ATLANTA (AP) — A cancer hospital company dropped a longshot bid Tuesday to win permission from lawmakers to expand its patient base in the state.
Illinois-based Cancer Treatment Centers of America suggested in a statement that it might try again in the next legislative session. The company had sought to persuade lawmakers to let it go back on two pledges that sealed a deal with them in 2008 that cleared the way for a center in Newnan.
"It is unfortunate that other hospitals would use their immense political influence to fight Georgia cancer patients and their right to choose where they receive treatment," CTCA said in the statement, adding it believes patients have a "fundamental right to as many health care options as possible, especially when fighting an insidious disease such as cancer."
Georgia hospitals vehemently opposed CTCA's expansion plans, casting that as an attempt to circumvent Georgia's "certificate of need" system that, among other things, regulates construction of new hospitals.
CTCA won permission to open a hospital in 2008 without having to prove Georgia needed its services. It was designated a "destination" cancer hospital, obliged to draw patients from across the nation, and no more than 35 percent from Georgia. It also pledged in 2008 that it would have a 50-bed cap.
It was those two agreements that convinced the General Assembly to let it build the Newnan facility, which opened in 2012. And it was those two pledges it sought to delete in legislation filed this session by Rep. Wendell Willard, R-Sandy Springs, in House Bill 482. Willard recently told The Associated Press that the two pledges give an unfair advantage to other hospitals.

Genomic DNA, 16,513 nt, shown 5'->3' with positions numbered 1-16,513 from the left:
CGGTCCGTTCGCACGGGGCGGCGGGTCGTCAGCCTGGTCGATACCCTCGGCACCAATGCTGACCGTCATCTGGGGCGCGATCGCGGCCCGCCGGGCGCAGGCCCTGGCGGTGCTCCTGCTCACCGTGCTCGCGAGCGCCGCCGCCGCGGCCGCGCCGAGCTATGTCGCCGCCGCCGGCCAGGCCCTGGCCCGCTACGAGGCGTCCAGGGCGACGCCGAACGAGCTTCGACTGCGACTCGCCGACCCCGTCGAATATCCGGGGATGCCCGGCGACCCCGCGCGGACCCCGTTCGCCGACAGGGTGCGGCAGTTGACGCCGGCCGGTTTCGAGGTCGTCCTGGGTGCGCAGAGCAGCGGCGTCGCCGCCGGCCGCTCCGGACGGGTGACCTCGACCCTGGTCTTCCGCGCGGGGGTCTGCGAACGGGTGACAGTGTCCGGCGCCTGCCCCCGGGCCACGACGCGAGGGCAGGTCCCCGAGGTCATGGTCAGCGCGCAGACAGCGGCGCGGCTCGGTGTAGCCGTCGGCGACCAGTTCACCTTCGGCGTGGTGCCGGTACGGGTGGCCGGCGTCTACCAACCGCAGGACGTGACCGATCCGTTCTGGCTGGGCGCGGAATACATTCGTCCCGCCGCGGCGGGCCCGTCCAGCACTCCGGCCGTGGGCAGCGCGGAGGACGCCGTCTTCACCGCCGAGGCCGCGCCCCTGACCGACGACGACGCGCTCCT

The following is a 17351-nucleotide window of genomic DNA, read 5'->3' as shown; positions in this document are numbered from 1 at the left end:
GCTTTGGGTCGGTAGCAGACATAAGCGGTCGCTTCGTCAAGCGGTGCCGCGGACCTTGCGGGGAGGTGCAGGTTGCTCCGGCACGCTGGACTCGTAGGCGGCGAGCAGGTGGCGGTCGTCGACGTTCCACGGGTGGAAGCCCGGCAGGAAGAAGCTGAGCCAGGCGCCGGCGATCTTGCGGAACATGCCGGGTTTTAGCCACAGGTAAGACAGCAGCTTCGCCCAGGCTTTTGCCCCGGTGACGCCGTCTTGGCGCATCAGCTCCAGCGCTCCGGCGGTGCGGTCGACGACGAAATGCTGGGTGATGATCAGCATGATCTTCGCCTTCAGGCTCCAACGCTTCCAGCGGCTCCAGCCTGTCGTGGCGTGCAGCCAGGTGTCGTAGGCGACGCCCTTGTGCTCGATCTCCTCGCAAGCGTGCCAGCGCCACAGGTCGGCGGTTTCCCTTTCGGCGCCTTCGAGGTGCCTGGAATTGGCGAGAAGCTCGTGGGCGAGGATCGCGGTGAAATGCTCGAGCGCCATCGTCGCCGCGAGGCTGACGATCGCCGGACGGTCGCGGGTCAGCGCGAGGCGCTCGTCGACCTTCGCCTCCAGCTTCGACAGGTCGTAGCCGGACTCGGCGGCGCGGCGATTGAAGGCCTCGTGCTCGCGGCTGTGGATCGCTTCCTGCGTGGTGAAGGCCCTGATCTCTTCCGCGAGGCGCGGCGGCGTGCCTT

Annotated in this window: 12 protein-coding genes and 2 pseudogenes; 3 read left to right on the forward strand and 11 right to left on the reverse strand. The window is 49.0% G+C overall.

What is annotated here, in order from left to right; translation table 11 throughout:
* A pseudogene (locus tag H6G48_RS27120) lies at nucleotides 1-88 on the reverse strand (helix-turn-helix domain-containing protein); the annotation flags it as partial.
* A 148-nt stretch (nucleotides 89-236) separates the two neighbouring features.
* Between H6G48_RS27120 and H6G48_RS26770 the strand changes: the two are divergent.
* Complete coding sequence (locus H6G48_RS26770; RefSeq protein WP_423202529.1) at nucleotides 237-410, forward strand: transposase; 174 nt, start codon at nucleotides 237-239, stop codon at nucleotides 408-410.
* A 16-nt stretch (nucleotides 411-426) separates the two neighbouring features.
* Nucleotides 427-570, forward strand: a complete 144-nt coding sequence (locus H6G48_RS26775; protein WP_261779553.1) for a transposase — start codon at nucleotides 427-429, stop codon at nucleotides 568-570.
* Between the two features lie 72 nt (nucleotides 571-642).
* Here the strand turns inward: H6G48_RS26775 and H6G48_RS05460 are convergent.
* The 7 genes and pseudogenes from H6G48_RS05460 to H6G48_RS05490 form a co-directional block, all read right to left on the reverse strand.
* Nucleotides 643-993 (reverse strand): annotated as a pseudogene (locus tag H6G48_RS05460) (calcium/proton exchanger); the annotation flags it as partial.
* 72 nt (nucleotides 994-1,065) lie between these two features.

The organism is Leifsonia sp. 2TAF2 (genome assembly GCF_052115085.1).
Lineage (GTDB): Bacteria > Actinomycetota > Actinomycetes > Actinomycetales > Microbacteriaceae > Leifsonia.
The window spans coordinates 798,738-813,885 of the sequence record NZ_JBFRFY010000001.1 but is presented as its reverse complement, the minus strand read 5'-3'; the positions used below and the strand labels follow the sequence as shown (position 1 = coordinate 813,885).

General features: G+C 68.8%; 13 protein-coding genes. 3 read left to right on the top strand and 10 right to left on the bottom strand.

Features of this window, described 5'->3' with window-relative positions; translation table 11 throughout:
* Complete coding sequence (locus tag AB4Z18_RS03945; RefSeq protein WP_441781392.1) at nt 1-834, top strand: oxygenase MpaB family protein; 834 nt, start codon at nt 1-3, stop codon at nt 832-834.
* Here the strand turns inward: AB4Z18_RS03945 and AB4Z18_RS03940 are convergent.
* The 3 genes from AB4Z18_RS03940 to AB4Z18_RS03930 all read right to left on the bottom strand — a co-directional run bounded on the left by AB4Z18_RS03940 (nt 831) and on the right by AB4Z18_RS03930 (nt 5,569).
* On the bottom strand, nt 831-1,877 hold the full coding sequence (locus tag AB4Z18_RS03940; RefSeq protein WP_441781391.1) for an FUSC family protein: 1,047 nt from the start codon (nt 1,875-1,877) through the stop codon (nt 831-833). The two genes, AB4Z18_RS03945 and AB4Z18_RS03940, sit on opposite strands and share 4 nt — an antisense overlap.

The Georgia Alliance of Community Hospitals and the Georgia Hospital Association both strongly opposed Willard's bill. The hospital associations said CTCA was seeking concessions that would undermine the ability of existing hospitals to care for Georgia patients. Hospital officials said four out of 10 hospitals in the state in 2012 finished with negative operating margins and five have closed since 2013.
CTCA's statement said it remains committed to the principle of being allowed to offer its services to more Georgians and intends "to work very hard between now and next year's legislative session to educate people about who we are and why patient choice remains critical to all Georgians."
CTCA has hospitals in Chicago, Philadelphia, Tulsa and Phoenix, in addition to the one in Newnan.
David Kent, CEO of CTCA's Newnan hospital, told AP it was "wrong to say 'no' to a cancer patient that they can't choose where to get treatment."